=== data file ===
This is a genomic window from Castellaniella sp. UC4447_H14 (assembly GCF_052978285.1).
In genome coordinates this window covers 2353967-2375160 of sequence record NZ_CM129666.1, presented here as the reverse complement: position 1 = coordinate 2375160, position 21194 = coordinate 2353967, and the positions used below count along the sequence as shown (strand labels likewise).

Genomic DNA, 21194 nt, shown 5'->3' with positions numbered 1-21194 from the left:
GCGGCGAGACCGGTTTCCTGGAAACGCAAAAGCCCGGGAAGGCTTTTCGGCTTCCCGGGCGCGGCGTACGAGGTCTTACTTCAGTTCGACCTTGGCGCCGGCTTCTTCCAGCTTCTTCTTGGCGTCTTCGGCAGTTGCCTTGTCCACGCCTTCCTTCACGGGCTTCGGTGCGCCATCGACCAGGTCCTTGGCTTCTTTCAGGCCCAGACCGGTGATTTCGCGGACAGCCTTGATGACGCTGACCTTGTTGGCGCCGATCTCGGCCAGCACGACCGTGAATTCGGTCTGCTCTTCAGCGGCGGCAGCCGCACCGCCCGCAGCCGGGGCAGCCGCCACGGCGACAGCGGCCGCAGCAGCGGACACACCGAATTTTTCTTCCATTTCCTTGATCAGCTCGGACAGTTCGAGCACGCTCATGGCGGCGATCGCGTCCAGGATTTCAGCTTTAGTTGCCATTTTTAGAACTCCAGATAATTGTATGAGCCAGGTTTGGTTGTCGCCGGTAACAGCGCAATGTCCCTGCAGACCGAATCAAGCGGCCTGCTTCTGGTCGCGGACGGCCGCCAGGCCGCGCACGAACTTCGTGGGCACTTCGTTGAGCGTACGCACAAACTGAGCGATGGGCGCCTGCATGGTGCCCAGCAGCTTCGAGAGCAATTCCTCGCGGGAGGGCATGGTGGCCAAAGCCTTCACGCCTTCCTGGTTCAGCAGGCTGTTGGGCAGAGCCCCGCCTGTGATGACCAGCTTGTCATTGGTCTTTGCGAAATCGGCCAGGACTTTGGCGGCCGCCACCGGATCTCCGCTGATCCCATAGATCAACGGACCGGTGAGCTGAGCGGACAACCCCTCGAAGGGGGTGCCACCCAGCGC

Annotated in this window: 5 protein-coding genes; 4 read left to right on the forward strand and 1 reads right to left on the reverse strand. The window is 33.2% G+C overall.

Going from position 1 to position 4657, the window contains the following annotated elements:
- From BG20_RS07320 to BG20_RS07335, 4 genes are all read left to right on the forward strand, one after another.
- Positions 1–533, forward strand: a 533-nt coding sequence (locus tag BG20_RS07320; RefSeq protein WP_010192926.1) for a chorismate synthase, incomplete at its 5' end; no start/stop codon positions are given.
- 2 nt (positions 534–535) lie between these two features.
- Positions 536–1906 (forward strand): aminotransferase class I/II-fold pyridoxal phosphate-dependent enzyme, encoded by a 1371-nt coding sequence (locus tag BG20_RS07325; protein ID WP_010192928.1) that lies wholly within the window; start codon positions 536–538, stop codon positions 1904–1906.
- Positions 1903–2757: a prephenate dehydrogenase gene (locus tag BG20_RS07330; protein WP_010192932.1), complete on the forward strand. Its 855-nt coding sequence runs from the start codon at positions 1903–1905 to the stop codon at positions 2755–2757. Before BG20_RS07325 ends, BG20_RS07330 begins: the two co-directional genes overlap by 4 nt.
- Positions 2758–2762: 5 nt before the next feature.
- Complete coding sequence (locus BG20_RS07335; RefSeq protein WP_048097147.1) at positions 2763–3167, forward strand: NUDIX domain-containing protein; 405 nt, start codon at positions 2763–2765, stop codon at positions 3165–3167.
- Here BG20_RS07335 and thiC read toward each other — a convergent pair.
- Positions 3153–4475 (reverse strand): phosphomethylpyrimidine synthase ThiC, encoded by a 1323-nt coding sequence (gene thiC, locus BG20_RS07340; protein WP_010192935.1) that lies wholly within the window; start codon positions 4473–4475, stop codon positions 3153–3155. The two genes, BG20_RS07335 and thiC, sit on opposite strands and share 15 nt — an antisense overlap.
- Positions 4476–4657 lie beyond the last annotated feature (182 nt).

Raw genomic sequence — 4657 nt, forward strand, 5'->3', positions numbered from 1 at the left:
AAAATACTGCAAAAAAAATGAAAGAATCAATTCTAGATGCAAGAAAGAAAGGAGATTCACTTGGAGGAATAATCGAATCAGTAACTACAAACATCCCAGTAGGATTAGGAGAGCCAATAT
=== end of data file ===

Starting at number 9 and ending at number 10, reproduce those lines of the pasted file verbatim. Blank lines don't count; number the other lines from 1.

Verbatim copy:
- 2 nt (positions 534–535) lie between these two features.
- Positions 536–1906 (forward strand): aminotransferase class I/II-fold pyridoxal phosphate-dependent enzyme, encoded by a 1371-nt coding sequence (locus tag BG20_RS07325; protein ID WP_010192928.1) that lies wholly within the window; start codon positions 536–538, stop codon positions 1904–1906.